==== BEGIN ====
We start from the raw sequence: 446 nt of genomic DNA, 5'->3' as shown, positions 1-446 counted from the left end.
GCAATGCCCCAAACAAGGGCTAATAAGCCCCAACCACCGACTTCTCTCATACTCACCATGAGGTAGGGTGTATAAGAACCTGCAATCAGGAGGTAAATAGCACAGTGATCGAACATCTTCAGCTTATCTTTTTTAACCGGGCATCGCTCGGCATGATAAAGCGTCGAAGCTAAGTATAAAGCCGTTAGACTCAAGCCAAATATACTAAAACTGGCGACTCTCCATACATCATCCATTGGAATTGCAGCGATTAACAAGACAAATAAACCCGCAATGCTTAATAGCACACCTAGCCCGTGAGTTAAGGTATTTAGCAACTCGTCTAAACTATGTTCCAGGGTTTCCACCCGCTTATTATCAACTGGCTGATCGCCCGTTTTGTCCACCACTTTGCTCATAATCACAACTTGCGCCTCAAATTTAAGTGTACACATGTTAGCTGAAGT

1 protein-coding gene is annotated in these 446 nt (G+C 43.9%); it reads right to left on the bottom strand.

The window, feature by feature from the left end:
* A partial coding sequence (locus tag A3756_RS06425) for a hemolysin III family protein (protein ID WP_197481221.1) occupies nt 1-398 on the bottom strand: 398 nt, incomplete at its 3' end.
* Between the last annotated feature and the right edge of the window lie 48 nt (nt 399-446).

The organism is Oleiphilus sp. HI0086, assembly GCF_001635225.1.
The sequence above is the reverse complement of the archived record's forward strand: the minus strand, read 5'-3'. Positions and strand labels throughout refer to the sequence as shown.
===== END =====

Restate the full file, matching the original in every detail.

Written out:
We start from the raw sequence: 446 nt of genomic DNA, 5'->3' as shown, positions 1-446 counted from the left end.
GCAATGCCCCAAACAAGGGCTAATAAGCCCCAACCACCGACTTCTCTCATACTCACCATGAGGTAGGGTGTATAAGAACCTGCAATCAGGAGGTAAATAGCACAGTGATCGAACATCTTCAGCTTATCTTTTTTAACCGGGCATCGCTCGGCATGATAAAGCGTCGAAGCTAAGTATAAAGCCGTTAGACTCAAGCCAAATATACTAAAACTGGCGACTCTCCATACATCATCCATTGGAATTGCAGCGATTAACAAGACAAATAAACCCGCAATGCTTAATAGCACACCTAGCCCGTGAGTTAAGGTATTTAGCAACTCGTCTAAACTATGTTCCAGGGTTTCCACCCGCTTATTATCAACTGGCTGATCGCCCGTTTTGTCCACCACTTTGCTCATAATCACAACTTGCGCCTCAAATTTAAGTGTACACATGTTAGCTGAAGT

1 protein-coding gene is annotated in these 446 nt (G+C 43.9%); it reads right to left on the bottom strand.

The window, feature by feature from the left end:
* A partial coding sequence (locus tag A3756_RS06425) for a hemolysin III family protein (protein ID WP_197481221.1) occupies nt 1-398 on the bottom strand: 398 nt, incomplete at its 3' end.
* Between the last annotated feature and the right edge of the window lie 48 nt (nt 399-446).

The organism is Oleiphilus sp. HI0086, assembly GCF_001635225.1.
The sequence above is the reverse complement of the archived record's forward strand: the minus strand, read 5'-3'. Positions and strand labels throughout refer to the sequence as shown.